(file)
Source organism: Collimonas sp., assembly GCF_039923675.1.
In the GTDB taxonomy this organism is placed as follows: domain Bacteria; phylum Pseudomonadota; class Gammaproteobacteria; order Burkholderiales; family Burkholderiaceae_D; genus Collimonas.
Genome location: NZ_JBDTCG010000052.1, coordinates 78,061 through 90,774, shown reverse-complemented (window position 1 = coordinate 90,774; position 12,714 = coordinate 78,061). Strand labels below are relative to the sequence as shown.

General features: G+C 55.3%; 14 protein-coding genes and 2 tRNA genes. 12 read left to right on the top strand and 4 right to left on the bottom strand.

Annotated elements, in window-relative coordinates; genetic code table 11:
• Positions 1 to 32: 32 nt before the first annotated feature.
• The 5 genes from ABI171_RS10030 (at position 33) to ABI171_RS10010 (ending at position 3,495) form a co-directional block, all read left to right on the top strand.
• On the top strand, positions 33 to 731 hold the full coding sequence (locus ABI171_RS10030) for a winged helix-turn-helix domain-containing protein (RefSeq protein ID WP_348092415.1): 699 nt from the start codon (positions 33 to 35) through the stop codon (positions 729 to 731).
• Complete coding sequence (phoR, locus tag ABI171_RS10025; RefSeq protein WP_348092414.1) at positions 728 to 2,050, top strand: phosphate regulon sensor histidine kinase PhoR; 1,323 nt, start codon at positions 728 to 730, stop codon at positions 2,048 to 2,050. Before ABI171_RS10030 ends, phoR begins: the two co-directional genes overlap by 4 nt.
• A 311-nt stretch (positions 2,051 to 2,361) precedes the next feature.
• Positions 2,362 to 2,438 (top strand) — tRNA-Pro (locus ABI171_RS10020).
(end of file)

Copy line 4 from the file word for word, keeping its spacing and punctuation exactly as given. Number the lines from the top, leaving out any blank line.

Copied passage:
General features: G+C 55.3%; 14 protein-coding genes and 2 tRNA genes. 12 read left to right on the top strand and 4 right to left on the bottom strand.